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Clongowes Wood College
Clongowes Wood College

Clongowes Wood College is an independent boarding school for boys, located near Clane in County Kildare, Ireland. The school was founded by the Society of Jesus (Jesuits) in 1814,[2] and featured prominently in James Joyce's semi-autobiographical novel A Portrait of the Artist as a Young Man. One of five Jesuit schools in Ireland, it had 450 students in 2019.[3]

The school's current headmaster is Chris Lumb (2015–present). He is the first lay headmaster of Clongowes in its over 200-year history. Leonard Maloney was the previous headmaster (2004–2015)[4] Michael Sheil retired as headmaster in 2006 and Bruce Bradley[5] (headmaster 1992–2000) was his successor. In September 2011 Michael Sheil returned as rector.


The school is a secondary boarding school for boys from Ireland and other parts of the world.[6] The school is divided into three groups, known as "lines". The Third Line is for first and second year students, the Lower Line for third and fourth years, and the Higher Line for fifth and sixth years. Each year is known by a name, drawn from the Jesuit Ratio Studiorum: Elements (first year), Rudiments (second), Grammar (third), Syntax (fourth), Poetry (fifth), and Rhetoric (sixth).[7]


The medieval castle was originally built in the 13th century by Stuart Cullen, an early Anglo-Norman warrior and landowner in northern Kildare.[8] He had been given extensive lands in the area of Kill, Celbridge, and Mainham by his brother, Rurai Blaney, who had come to Ireland with Strongbow, the Earl of Pembroke.

The castle is the residence of the religious community and was improved by a "chocolate box" type restoration in the 18th century. It was rebuilt in 1718 by Stephen Fitzwilliam Browne and extended in 1788 by Thomas Wogan Browne.[9] It is situated beside a ditch and wall—known as ramparts—constructed for the defence of the Pale in the 14th century. The building was completely refurbished in 2004 and the reception area was moved back there from the "1999 building."

The castle is connected to the modern buildings by an elevated corridor hung with portraits, the Serpentine Gallery referred to by James Joyce.[10] This gallery was completely demolished and rebuilt in 2004 as part of a redevelopment programme for the school buildings.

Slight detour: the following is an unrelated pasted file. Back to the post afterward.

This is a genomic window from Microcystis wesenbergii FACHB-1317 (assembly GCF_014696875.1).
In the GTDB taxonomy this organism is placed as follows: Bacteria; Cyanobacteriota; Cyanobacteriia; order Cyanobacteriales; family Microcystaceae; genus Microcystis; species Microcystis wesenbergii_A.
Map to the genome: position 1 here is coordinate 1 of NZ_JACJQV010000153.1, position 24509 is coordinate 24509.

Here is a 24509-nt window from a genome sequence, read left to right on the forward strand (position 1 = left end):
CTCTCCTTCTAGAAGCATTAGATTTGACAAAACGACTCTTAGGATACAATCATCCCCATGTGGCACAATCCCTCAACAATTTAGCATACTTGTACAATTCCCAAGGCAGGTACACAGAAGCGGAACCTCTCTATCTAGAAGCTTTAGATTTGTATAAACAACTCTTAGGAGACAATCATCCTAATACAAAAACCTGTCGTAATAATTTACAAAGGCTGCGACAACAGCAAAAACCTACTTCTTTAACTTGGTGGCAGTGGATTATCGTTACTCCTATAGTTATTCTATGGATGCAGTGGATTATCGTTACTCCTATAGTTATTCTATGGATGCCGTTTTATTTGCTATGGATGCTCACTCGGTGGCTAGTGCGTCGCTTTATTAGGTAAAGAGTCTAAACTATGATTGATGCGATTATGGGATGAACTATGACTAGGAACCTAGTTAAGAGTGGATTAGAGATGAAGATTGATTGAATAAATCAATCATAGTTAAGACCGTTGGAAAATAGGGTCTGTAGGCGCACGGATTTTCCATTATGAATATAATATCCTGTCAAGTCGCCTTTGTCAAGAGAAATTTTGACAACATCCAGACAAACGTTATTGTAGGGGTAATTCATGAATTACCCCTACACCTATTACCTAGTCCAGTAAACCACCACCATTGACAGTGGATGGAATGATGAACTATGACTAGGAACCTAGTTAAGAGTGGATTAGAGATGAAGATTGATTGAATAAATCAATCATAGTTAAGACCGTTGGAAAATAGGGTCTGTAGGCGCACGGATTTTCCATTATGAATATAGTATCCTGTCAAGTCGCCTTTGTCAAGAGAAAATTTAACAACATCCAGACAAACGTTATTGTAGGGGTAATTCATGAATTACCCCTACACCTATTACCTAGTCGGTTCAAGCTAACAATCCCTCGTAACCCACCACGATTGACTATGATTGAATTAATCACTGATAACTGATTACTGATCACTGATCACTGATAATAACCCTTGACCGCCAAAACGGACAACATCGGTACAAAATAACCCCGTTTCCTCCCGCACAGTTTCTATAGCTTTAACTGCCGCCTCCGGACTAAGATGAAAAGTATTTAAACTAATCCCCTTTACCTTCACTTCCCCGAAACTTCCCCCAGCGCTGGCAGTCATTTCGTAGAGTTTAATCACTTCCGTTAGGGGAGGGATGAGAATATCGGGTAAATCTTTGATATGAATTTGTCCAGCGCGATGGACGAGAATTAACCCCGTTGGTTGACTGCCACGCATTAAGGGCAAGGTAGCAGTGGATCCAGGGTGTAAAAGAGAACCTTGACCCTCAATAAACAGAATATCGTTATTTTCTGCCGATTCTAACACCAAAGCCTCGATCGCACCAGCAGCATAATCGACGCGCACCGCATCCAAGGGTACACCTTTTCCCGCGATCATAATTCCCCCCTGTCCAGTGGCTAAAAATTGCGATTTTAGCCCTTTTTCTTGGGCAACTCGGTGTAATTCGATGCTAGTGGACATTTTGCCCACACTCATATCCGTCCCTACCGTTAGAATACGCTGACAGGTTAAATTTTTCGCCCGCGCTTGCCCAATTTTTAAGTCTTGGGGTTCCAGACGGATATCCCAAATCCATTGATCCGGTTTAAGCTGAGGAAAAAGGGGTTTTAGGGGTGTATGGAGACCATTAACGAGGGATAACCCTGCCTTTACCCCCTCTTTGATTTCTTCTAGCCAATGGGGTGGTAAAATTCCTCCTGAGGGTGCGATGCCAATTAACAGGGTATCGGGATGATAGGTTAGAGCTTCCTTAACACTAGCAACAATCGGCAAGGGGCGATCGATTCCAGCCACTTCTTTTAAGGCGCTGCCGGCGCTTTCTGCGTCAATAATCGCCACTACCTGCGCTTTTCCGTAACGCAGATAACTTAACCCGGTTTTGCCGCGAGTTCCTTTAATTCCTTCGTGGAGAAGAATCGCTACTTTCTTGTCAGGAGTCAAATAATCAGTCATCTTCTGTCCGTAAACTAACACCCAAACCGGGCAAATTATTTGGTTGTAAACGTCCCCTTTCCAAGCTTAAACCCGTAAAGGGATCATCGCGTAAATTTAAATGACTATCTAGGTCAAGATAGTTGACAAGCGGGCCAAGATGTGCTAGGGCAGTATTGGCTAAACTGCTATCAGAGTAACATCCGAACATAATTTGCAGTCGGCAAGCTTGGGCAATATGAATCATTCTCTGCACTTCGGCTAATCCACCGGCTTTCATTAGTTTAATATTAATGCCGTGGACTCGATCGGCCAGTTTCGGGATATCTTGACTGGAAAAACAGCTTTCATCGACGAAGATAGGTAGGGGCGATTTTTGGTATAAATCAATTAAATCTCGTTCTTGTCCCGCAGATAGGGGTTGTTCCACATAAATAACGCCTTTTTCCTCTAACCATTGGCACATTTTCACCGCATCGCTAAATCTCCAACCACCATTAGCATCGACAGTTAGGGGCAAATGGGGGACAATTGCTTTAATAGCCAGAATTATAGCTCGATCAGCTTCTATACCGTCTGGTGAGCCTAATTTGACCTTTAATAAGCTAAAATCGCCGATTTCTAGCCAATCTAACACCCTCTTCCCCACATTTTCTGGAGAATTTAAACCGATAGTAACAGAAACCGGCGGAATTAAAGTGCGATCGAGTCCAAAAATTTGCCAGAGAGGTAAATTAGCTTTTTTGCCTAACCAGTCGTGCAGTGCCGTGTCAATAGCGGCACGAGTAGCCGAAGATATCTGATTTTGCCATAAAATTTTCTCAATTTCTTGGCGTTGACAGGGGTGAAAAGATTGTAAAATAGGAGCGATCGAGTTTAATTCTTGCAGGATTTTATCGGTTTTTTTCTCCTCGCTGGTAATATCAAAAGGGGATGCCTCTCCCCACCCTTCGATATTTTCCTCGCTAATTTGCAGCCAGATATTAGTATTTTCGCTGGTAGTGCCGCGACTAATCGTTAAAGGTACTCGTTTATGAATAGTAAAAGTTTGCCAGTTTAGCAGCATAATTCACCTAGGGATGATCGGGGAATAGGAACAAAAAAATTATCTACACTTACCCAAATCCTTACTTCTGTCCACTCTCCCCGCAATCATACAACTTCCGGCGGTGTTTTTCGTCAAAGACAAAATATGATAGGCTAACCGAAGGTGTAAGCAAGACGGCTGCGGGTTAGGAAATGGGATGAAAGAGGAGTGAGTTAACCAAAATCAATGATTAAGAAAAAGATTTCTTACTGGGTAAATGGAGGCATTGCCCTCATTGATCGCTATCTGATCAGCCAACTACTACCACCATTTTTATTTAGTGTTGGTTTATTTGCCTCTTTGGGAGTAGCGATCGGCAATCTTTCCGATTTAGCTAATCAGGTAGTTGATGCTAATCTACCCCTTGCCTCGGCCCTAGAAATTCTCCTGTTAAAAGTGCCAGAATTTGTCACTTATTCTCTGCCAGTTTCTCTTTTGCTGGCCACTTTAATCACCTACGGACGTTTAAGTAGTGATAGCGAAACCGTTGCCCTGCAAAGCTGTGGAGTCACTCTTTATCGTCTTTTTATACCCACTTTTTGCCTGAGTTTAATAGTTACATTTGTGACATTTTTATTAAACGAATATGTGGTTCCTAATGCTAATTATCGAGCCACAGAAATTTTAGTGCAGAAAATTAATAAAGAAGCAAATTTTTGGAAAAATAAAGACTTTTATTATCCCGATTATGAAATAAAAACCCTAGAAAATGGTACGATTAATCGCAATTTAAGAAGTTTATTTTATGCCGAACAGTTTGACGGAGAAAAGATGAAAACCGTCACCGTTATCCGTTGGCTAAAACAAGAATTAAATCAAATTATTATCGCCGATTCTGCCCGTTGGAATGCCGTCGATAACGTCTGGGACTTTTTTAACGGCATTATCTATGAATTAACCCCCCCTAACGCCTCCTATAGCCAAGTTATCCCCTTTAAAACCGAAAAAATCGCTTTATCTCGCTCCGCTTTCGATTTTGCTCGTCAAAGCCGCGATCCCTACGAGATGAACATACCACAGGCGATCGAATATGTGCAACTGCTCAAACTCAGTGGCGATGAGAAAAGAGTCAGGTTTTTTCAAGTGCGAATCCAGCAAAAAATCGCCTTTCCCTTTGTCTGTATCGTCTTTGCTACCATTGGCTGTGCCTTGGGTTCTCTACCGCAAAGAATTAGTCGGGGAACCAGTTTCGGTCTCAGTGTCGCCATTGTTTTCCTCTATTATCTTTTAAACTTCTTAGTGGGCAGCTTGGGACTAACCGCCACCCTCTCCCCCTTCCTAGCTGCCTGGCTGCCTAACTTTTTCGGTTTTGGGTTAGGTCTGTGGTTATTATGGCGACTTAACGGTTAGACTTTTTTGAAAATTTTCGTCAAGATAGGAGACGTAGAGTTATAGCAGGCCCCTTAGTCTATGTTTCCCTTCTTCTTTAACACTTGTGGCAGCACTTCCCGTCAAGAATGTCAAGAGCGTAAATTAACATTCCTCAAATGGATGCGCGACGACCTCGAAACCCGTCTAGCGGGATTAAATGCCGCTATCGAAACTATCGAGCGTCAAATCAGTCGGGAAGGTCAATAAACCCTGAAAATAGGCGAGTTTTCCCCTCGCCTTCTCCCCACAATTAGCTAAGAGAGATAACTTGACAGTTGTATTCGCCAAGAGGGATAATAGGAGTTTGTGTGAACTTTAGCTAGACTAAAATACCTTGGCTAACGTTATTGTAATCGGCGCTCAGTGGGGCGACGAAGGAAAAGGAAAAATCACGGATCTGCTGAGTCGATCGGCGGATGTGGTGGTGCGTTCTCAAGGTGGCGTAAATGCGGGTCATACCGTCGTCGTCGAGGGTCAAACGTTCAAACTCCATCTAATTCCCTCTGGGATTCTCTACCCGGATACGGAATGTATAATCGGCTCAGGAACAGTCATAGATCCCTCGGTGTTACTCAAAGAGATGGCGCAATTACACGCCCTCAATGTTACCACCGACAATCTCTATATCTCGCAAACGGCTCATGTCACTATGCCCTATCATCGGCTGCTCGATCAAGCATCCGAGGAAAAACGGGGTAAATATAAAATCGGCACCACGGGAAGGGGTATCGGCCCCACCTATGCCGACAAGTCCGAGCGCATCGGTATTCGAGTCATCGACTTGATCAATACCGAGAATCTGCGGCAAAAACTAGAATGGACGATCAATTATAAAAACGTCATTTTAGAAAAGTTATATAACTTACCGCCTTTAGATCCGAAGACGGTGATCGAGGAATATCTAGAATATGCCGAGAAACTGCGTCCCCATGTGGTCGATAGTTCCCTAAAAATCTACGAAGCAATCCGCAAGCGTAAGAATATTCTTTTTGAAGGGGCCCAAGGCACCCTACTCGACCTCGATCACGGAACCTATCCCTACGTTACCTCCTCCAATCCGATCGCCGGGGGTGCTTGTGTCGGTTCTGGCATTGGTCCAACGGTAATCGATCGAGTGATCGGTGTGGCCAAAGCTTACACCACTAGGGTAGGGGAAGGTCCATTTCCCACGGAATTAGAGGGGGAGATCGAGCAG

In 1929 another wing was built at a cost of £135,000, presenting the rear façade of the school. It houses the main classrooms and the Elements, Rudiments, Grammar and Syntax dormitories.

An expansion and modernisation was completed in 2000; the €4.8m project added another residential wing that included a 500-seat dining hall, kitchen, entrance hall, offices, and study/bedrooms for sixth year ("Rhetoric") students.[11]

The Boys' Chapel has an elaborate reredos, a large pipe-organ in the gallery, and a sequence of Stations of the Cross painted by Sean Keating. School tradition has it that the portrait of Pontius Pilate in the 12th station was based on the school rector, who had refused to pay the artist his asking price.

The moat that outlines the nearby forest of the college is the old border of The Pale, with the Wogan-Browne castle (now the residence of the Jesuit community) landmarking its edge.


The school traces its history back to a 799-acre (3.23 km2) estate owned by the Wogan family in 1418 under the reign of Henry IV. The name "Clongowes" comes from the Irish for "meadow" (cluain) and for "blacksmith" (gobha). The estate was originally known as "Clongowes de Silva" (de Silva meaning "of the wood" in Latin).[12] The estate later passed to the Eustace family and became part of the fortified border of the Pale in 1494. The Eustaces lost their estates during the Restoration (1660).[13] The estate was sold by the Wogan-Brownes to the Jesuits in March 1814 for £16,000.